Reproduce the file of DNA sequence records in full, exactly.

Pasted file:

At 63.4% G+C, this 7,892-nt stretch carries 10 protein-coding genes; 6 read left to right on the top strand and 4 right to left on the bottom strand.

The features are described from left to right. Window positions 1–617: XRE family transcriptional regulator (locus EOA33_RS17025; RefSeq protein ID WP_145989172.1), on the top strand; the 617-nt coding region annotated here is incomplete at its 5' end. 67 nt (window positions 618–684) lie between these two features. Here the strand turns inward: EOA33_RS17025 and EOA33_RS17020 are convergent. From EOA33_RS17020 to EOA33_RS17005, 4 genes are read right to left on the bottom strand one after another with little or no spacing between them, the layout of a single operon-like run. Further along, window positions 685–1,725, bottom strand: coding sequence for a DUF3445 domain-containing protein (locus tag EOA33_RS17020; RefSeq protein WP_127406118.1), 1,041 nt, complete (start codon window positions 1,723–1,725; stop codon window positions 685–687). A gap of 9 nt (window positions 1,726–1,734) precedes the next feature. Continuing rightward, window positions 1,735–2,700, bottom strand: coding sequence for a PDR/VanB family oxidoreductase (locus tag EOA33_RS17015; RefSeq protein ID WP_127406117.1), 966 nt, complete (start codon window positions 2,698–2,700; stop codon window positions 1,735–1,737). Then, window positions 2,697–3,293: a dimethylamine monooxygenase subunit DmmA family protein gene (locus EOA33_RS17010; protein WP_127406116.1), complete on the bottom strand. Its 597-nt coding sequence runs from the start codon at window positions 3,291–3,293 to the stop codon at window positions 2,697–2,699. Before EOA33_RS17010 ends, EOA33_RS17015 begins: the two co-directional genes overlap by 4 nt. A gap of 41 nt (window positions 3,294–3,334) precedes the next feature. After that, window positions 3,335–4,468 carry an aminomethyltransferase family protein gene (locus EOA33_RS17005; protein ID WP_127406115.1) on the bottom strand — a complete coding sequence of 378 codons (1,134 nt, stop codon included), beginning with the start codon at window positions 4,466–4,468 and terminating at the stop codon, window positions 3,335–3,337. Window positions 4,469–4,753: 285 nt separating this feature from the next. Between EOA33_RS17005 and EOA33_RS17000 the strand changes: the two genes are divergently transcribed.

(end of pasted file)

At 63.4% G+C, this 7,892-nt stretch carries 10 protein-coding genes; 6 read left to right on the top strand and 4 right to left on the bottom strand.

The features are described from left to right. Window positions 1–617: XRE family transcriptional regulator (locus EOA33_RS17025; RefSeq protein ID WP_145989172.1), on the top strand; the 617-nt coding region annotated here is incomplete at its 5' end. 67 nt (window positions 618–684) lie between these two features. Here the strand turns inward: EOA33_RS17025 and EOA33_RS17020 are convergent. From EOA33_RS17020 to EOA33_RS17005, 4 genes are read right to left on the bottom strand one after another with little or no spacing between them, the layout of a single operon-like run. Further along, window positions 685–1,725, bottom strand: coding sequence for a DUF3445 domain-containing protein (locus tag EOA33_RS17020; RefSeq protein WP_127406118.1), 1,041 nt, complete (start codon window positions 1,723–1,725; stop codon window positions 685–687). A gap of 9 nt (window positions 1,726–1,734) precedes the next feature. Continuing rightward, window positions 1,735–2,700, bottom strand: coding sequence for a PDR/VanB family oxidoreductase (locus tag EOA33_RS17015; RefSeq protein ID WP_127406117.1), 966 nt, complete (start codon window positions 2,698–2,700; stop codon window positions 1,735–1,737). Then, window positions 2,697–3,293: a dimethylamine monooxygenase subunit DmmA family protein gene (locus EOA33_RS17010; protein WP_127406116.1), complete on the bottom strand. Its 597-nt coding sequence runs from the start codon at window positions 3,291–3,293 to the stop codon at window positions 2,697–2,699. Before EOA33_RS17010 ends, EOA33_RS17015 begins: the two co-directional genes overlap by 4 nt. A gap of 41 nt (window positions 3,294–3,334) precedes the next feature. After that, window positions 3,335–4,468 carry an aminomethyltransferase family protein gene (locus EOA33_RS17005; protein ID WP_127406115.1) on the bottom strand — a complete coding sequence of 378 codons (1,134 nt, stop codon included), beginning with the start codon at window positions 4,466–4,468 and terminating at the stop codon, window positions 3,335–3,337. Window positions 4,469–4,753: 285 nt separating this feature from the next. Between EOA33_RS17005 and EOA33_RS17000 the strand changes: the two genes are divergently transcribed.